As Christian leaders, Pastors, Elders, Deacons, etc. bear a tremendous load.  And they are called to bear it with dignity and grace.  They must also be steadfast and yet not falter… never losing sight of their goal and mission. And added to all these things… humility is paramount!

Corrie ten Boom was once asked how she was able to maintain her humility after becoming such a sought after speaker.  Her reply was, “When Jesus rode into Jerusalem on Palm Sunday on the back of a donkey, and everyone was waving palm branches and throwing garments on the road, and singing praises, do you think that for one moment it ever entered the head of the donkey that any of that was for him?  If I can be the donkey on which Jesus Christ rides… I will give Him all the praise and all the honor.”

Amen to that!

Blessings!

The Creative Companion

finger crossActs 15:40-41

40 But Paul chose Silas and left, being committed by the brethren to the grace of the Lord. 41 And he was traveling through Syria and Cilicia, strengthening the churches.

Quick:  Do a friend count?  How many close friendship can you name in 5 minutes?  Guys, your wife doesn’t count no matter how close the two of you might be.  I mean companions that you don’t share a breakfast table with.  As the old saying goes:  “…someone when you make a fool of yourself doesn’t think you’ve done a permanent job.”  Someone that sharpens you and makes you a better you.

Paul had that in Silas.  What do we know about him?

We learn from earlier in chapter 15, that Silas was one of the leaders of the Jerusalem church that delivered the compromise at the recent counsel held there.  He is called “a prophet (v. 32).  We learn later that Silas is a Roman citizen (which would aide Paul in his travels) and in the book of 1 Peter that he served as an amanuensis (in other words… took dictation) for Peter.  1 Peter is some of the finest Greek in the New Testament… which meant Silas was skilled in the Greek language.  Silas is the obvious choice of a traveling companion for Paul

He’s experienced.  He’s talented.  He’s like-minded.

Now we all need people like Barnabus in our lives… mentors that call us out when we are wrong.  But we also need someone like Silas, one who comes along side us to laugh with us, cry with us, share a night in jail with us (see Acts chapter 16)… I’m talking about a Christian friend that shares life with you.  Do you have one for your journey?  Can someone call you such a friend?

A recent sad statistic I read was that 70% of pastors say they have no close friend.  These are our leaders… that provide direction, comfort and protection for the flock.  And they are… lonely.  And they are… complacent.  They have no one to sharpen then…  encourage them… strengthen them.

So how did you do on the pop quiz earlier?  Did you come up empty?  I believe God is calling us to deepen our relationships.  Recently my wife Janine read a Facebook post from a friend in another state.  She was excited about her church and put it this way:  “I am  so happy that I get to grow old with these people.”  Wow!   Jesus said: “This is my commandment, that you love one another, just as I have loved you.” (John 15:12)  That is a call to a “can’t wait to grow old with” kind of love.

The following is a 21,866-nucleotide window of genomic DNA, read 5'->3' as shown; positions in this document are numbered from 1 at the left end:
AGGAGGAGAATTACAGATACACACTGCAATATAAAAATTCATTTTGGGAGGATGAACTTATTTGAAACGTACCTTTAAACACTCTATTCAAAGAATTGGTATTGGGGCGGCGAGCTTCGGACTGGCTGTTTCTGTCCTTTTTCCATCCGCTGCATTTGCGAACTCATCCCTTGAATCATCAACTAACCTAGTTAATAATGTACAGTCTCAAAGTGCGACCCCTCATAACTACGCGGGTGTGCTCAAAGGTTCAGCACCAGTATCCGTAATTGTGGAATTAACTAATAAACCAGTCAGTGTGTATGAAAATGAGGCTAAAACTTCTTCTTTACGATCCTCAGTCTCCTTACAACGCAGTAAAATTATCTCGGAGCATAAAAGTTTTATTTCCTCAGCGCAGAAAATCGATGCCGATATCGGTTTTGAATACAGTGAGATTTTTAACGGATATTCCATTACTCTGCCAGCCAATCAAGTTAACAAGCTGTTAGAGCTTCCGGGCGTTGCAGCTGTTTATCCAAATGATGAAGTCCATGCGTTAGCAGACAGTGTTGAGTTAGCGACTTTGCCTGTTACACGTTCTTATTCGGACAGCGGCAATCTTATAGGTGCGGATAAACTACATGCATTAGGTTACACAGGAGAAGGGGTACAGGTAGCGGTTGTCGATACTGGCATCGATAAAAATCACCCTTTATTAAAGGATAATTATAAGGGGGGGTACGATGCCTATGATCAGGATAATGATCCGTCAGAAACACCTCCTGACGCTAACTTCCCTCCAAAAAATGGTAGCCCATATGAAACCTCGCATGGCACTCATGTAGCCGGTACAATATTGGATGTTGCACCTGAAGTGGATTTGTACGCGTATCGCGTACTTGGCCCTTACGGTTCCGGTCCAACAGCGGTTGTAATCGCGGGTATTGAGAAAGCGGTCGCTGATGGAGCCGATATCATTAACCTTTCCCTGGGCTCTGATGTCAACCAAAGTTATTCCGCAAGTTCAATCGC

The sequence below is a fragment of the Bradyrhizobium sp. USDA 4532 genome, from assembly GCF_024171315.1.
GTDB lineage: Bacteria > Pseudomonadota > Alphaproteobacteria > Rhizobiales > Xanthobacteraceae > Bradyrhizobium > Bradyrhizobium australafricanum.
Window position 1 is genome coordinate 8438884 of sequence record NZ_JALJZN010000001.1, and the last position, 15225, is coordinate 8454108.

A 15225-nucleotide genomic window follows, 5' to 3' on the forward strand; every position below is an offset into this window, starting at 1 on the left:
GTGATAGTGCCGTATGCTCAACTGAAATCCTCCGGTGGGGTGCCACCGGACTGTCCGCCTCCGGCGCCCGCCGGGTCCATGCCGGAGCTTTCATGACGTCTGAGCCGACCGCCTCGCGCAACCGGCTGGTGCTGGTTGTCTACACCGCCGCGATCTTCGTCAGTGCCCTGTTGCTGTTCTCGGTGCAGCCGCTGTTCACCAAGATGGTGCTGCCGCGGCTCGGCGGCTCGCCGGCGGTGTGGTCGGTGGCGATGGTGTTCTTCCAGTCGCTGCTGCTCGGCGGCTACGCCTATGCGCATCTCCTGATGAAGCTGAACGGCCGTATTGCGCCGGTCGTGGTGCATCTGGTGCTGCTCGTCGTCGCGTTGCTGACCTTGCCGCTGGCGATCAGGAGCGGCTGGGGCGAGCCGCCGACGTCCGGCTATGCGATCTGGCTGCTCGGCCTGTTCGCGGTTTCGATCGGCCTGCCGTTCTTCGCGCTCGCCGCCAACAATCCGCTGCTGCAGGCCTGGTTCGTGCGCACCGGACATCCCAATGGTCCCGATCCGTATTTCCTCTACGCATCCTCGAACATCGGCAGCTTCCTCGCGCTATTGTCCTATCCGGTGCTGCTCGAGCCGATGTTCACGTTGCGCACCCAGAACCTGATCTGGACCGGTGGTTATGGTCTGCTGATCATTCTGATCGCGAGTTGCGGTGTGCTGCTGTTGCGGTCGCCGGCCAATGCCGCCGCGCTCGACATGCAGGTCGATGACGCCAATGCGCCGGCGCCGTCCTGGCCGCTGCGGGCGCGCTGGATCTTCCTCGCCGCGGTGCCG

Seek to get to know someone today.  Break down the barriers of fear and mistrust.  Laugh with somebody.  Enjoy the God given gift of camaraderieRalph Waldo Emerson once wrote:  “We force no doors in friendship, but like the Christ in Revelation, we stand reverently at the door without, to knock.  And only if the door be opened from within, may we welcome in to sup with our friend and he with us.”  Whose door do you need to knock on today?

Feeling the Weight of It – Extra!!!!

simon of cyreneLuke 23:26

On him they laid the cross, that he might bear it after Jesus.

As a pastor I try to read and study a passage from as many view points as possible.  Recently I posted “Feeling the Weight of It” regarding Simon of Cyrene‘s carrying of the cross of Jesus.  I looked at it from several angles, but as is often the case, a few weeks later, found another yet another possible preaching point.  The following is from Charles Spurgeon‘s daily devotional from Morning and Evening and this is a “pastorpresnell” wordpress extra!

Charles Spurgeon:

charles spurgeonWe see in Simon’s carrying the cross a picture of the work of the Church throughout all generations; she is the cross bearer after Jesus. Mark then, Christian, Jesus does not suffer so as to exclude your suffering. He bears a cross, not that you may escape it, but that you may endure it. Christ exempts you from sin, but not from sorrow. Remember that, and expect to suffer.

But let us comfort ourselves with this thought, that in our case, as in Simon’s, it is not our cross, but Christ’s cross which we carry. When you are molested for your piety; when your religion brings the trial of cruel mockings upon you, then remember it is not your cross, it is Christ’s cross; and how delightful is it to carry the cross of our Lord Jesus!

You carry the cross after him. You have blessed company; your path is marked with the footprints of your Lord. The mark of his blood red shoulder is upon that heavy burden. ‘Tis his cross, and he goes before you as a shepherd goes before his sheep. Take up your cross daily, and follow him.

Do not forget, also, that you bear this cross in partnership. It is the opinion of some that Simon only carried one end of the cross, and not the whole of it. That is very possible; Christ may have carried the heavier part, against the transverse beam, and Simon may have borne the lighter end. Certainly it is so with you; you do but carry the light end of the cross, Christ bore the heavier end.